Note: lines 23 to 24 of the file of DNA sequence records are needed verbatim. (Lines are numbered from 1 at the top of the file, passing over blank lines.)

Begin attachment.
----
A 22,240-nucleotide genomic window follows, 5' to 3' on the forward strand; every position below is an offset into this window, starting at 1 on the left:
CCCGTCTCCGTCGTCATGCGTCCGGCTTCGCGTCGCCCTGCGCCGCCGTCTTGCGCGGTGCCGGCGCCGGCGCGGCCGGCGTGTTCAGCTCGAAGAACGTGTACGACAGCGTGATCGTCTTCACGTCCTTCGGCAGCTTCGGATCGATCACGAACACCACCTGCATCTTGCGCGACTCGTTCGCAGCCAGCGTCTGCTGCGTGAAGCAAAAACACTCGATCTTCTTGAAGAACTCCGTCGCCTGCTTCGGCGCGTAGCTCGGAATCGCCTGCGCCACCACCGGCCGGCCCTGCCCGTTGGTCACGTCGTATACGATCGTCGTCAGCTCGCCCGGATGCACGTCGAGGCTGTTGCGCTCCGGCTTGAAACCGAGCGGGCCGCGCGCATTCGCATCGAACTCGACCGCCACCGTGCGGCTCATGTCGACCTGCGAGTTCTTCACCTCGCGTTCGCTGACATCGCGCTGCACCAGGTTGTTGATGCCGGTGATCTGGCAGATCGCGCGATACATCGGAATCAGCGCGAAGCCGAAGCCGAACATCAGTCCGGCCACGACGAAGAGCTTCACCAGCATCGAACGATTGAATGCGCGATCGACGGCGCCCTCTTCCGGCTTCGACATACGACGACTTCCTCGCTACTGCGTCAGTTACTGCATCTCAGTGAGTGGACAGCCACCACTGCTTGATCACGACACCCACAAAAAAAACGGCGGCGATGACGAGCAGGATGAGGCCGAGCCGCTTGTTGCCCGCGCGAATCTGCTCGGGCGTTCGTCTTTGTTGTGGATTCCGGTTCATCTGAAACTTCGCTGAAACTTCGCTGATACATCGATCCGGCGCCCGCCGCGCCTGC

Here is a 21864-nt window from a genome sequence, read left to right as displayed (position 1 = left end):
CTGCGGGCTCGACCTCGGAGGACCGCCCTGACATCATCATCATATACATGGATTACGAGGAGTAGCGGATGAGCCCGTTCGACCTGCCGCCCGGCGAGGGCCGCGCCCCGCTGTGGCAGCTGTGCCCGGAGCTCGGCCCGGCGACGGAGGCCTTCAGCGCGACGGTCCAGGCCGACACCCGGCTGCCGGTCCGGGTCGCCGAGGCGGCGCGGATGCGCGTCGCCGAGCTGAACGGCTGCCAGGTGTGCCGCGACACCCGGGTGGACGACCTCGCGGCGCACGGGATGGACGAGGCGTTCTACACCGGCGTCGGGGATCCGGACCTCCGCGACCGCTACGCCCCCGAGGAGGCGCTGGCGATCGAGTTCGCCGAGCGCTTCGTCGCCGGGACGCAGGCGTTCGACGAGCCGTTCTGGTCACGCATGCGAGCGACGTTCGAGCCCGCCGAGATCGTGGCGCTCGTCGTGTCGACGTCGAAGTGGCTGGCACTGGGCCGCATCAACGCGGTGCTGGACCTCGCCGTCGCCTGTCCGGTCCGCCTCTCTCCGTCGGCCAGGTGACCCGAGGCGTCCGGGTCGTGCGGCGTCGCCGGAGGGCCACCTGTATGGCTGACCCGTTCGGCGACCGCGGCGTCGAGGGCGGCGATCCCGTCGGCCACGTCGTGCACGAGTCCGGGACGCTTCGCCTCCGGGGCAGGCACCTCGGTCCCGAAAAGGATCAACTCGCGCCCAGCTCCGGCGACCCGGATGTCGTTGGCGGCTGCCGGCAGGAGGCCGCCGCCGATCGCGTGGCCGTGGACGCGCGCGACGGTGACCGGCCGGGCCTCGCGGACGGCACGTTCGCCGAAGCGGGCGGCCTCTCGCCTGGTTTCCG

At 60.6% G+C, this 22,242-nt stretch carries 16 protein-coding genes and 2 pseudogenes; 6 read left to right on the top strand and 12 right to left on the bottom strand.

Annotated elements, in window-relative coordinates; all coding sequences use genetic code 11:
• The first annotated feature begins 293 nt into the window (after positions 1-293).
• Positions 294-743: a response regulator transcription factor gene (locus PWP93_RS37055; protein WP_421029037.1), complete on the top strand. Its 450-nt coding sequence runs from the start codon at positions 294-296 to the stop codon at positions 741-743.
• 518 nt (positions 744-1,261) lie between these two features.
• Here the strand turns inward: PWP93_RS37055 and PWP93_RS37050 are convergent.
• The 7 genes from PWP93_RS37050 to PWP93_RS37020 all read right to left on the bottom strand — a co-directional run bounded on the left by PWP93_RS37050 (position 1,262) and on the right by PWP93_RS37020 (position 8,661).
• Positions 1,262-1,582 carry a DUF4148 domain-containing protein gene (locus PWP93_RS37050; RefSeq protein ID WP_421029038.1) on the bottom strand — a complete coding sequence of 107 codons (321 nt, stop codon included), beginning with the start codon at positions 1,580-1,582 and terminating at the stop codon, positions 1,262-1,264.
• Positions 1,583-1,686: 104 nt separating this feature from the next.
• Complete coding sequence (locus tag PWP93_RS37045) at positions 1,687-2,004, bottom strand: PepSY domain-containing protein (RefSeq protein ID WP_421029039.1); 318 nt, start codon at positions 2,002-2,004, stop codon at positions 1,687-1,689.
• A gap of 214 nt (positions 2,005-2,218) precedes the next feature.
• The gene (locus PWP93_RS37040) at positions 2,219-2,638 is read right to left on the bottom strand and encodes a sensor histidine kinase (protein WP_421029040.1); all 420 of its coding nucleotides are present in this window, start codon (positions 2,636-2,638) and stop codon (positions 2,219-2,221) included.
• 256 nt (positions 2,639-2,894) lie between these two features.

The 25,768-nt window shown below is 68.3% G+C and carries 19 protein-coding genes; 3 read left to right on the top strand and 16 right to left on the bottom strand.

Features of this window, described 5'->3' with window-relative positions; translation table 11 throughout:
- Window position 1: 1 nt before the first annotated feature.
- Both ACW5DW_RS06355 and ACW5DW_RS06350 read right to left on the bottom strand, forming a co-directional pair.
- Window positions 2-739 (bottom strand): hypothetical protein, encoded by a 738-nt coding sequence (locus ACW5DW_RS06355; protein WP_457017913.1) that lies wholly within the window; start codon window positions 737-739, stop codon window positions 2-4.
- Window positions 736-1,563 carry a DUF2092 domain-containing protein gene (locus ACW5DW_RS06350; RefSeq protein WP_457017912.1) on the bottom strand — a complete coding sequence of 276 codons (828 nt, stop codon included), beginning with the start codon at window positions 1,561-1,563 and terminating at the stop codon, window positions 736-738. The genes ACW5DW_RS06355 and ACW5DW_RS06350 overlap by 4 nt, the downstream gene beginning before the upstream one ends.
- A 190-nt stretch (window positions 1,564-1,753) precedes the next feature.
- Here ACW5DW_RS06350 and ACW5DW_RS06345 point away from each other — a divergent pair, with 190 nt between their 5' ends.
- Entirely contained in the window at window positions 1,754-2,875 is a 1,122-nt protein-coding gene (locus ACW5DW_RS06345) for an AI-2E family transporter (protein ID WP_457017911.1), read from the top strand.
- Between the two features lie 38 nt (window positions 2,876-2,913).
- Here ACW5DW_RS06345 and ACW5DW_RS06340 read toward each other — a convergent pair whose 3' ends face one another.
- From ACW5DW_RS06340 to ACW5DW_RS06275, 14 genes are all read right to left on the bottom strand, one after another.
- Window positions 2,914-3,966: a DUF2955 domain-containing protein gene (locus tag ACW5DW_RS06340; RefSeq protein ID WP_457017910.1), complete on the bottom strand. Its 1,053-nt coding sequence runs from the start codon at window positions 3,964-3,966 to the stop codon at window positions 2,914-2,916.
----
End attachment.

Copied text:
- Window positions 736-1,563 carry a DUF2092 domain-containing protein gene (locus ACW5DW_RS06350; RefSeq protein WP_457017912.1) on the bottom strand — a complete coding sequence of 276 codons (828 nt, stop codon included), beginning with the start codon at window positions 1,561-1,563 and terminating at the stop codon, window positions 736-738. The genes ACW5DW_RS06355 and ACW5DW_RS06350 overlap by 4 nt, the downstream gene beginning before the upstream one ends.
- A 190-nt stretch (window positions 1,564-1,753) precedes the next feature.